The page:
A week of two halves saw the UST yield curve initially flatten, with the 2s30s spread tighten to 2007 pre-GFC levels, only to steepen marginally towards the end of the week following renewed inflation concerns off the back of a crude oil rally, and in anticipation of bumper UST issuance this coming week. Several newswires commented on the inverted yield curve concerns, thus recession fears; we do not foresee a US recession on the immediate horizon, however, have not discounted the possibility in the medium- to long-term. As we have pointed out previously, historically, the UST curve has tended to flatten during tightening cycles, hence our bias towards high-quality, sovereign and quasi-sovereign, hard-currency bonds at the longer end.
Asset classes were broadly mixed, with trade spat news adding to market noise towards the end of the week. Equity markets moved higher, with the S&P Index back in the black, just, year-to-date. As mentioned, oil bounced higher, with Brent closing the week above $74pb. Incidentally OPEC talks on Friday saw Saudi and Russia agree to maintain production curbs (with Saudi’s $80pb target in mind); Trump subsequently tweeting that the cartel is artificially pushing crude prices higher. Meanwhile, the yield on the 10-year UST swung higher, closing at 2.96%.
Fed rhetoric remained mixed to slightly dovish; inverted yield curves, below target inflation, tariff headwinds and growth tailwinds were the flavour of the week. The central bank’s Bullard said he “is getting concerned over the flattening yield curve”, adding “we could have an inverted yield curve within six months… I do want to flag the yield curve issue because it is time to have that debate right now.” Other members including Kaplan and Dudley appeared more dovish in their rate expectations, stating a flatter trajectory for rate hikes. The former official referred to growth as a tailwind, rather than a headwind, while Dudley highlighted continued subdued inflation, despite a strong labour sector, makes the case for aggressive tightening “less compelling.” Just on the growth comment, the Fed’s Beige Book noted a positive outlook, however, highlighted newly imposed and proposed tariffs as a possible drag on current “modest to moderate” growth.
China March activity data surprised to the upside and growth was in-line with market expectations at 6.8% yoy. Domestic growth was a key driver of expansion in the first quarter this year suggesting the economic model transformation is underway, and the economy less reliant on external growth; positive news in the face of trade tensions. Also of interest was the PBoC’s 100bps RRR chop for certain banks, effective April, 25. We do not see this as a change to the current prudent and neutral policy stance, rather an opening up of interbank liquidity and part of China’s continued drive of interest rate marketisation reforms; as highlighted by the central bank’s Governor Yi Gang at the Boao Forum.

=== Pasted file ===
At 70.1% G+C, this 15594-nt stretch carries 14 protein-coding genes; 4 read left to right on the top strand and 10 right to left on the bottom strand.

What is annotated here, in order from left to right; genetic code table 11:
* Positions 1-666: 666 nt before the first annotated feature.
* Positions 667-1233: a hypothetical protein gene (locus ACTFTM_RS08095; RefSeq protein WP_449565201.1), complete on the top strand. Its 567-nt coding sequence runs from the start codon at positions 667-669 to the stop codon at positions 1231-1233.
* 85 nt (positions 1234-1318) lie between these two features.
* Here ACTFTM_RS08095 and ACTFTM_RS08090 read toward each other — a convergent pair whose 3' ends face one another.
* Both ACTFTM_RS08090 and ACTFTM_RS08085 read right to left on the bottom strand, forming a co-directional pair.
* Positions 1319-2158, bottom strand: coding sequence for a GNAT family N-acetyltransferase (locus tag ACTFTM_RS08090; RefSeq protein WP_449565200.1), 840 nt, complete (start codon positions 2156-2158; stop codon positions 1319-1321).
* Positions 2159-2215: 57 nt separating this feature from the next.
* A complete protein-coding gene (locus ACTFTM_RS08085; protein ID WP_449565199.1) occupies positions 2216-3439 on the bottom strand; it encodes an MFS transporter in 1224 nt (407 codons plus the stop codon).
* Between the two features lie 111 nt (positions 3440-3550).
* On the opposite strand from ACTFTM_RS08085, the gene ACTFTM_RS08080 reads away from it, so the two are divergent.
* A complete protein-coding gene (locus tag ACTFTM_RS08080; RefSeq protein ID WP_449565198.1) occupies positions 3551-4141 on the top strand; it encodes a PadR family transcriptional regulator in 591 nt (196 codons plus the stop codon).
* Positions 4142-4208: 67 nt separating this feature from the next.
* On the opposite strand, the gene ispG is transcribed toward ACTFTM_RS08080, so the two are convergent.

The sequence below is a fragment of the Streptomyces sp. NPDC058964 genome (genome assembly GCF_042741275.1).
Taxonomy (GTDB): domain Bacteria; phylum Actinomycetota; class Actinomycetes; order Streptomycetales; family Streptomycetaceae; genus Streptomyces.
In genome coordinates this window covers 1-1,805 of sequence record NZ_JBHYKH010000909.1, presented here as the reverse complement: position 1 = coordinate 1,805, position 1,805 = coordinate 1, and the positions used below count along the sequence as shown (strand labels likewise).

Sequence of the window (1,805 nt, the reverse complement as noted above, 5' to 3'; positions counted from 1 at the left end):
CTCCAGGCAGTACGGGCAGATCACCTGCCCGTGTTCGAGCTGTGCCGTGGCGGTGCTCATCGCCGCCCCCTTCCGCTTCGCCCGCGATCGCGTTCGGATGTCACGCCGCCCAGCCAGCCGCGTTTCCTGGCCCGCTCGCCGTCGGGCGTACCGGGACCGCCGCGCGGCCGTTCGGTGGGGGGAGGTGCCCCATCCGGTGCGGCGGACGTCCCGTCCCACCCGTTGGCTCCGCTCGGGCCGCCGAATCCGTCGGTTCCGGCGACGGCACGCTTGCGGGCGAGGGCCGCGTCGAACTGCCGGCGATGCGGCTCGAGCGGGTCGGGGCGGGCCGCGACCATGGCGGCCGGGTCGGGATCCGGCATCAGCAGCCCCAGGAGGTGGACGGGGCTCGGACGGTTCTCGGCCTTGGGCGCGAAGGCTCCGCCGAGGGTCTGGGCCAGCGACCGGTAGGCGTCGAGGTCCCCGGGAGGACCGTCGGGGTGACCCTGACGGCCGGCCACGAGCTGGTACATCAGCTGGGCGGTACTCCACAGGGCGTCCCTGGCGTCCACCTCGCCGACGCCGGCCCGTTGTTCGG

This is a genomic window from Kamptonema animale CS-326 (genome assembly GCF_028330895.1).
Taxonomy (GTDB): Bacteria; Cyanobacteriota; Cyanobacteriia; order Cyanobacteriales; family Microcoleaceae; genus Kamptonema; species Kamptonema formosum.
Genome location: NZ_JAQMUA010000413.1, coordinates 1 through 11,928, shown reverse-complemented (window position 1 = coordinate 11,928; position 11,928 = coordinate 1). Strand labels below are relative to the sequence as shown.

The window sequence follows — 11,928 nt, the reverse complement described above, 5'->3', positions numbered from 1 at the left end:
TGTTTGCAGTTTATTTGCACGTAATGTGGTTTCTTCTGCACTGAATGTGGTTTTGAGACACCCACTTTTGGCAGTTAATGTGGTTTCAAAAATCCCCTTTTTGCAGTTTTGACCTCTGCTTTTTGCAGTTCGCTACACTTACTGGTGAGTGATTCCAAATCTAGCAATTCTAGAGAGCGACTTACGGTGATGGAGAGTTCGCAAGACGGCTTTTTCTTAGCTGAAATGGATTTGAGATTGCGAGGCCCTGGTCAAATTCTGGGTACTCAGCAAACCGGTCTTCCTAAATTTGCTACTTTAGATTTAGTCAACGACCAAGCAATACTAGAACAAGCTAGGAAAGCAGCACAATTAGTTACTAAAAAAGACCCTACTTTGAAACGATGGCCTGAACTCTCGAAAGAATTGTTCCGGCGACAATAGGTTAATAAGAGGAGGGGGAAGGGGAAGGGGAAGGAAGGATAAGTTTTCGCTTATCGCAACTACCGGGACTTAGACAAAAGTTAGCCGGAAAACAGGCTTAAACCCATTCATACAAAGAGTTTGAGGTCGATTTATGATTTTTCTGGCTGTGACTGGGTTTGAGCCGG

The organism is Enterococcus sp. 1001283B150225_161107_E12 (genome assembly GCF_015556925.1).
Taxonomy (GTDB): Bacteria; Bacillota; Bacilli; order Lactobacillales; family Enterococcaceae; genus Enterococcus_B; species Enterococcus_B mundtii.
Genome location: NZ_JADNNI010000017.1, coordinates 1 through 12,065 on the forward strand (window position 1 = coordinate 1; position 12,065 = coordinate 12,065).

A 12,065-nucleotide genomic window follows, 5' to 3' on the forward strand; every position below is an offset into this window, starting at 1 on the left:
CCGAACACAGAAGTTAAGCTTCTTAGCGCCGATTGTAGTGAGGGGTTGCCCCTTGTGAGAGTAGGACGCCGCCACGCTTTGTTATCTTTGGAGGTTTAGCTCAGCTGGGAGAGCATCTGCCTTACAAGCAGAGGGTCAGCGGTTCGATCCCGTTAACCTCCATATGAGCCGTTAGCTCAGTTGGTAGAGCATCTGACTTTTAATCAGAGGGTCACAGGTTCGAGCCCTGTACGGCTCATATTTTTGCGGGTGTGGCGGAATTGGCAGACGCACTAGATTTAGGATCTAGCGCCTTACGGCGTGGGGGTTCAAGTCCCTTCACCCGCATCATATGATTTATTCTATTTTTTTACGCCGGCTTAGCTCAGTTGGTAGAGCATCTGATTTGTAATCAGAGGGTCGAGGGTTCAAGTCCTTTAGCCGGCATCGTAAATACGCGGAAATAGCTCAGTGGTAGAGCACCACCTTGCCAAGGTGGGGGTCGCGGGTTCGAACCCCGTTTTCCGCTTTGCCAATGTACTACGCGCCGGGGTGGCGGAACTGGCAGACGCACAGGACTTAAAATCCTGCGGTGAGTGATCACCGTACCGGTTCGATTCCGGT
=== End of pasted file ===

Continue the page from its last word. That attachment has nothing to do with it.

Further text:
An action-packed week ahead will witness a historic Korea summit, ECB and BoJ policy meetings, the initial reading of US Q1’18 GDP and global PMI prints. Today US and Eurozone PMIs and the Chicago Fed National Activity Index will be watched closely. Mr Macron’s three-day visit to the US, commencing today, may also garner some attention. Tuesday will see German IFO, US consumer confidence and new home sales releases. The EU and UN start discussions on Syria. Leaders of the Association of Southeast Asian Nations gather at a summit on Wednesday; expected to end on April, 28. Stock markets will be watching Facebook and Twitter earnings later in the day. Amazon earnings follow on Thursday, where we will also get the US durable goods, trade and jobless claim releases. Friday is set to be a busy day in terms of data and events. The day kicks off with the BoJ policy meeting and North and South Korea are set to meet at a summit in the demilitarised zone. In terms of data, we will get the China IP, Japan IP, unemployment and retail sales prints. However, market attention will shift to the Q1’18 US GDP reading; where current estimates are for +2% growth in the first quarter (from 2.9% previously). Trade chatter is expected to continue this week; US Treasury Secretary Mnuchin last week said he’s "cautiously optimistic" on reaching a trade agreement with China, adding a trip to the nation is being considered.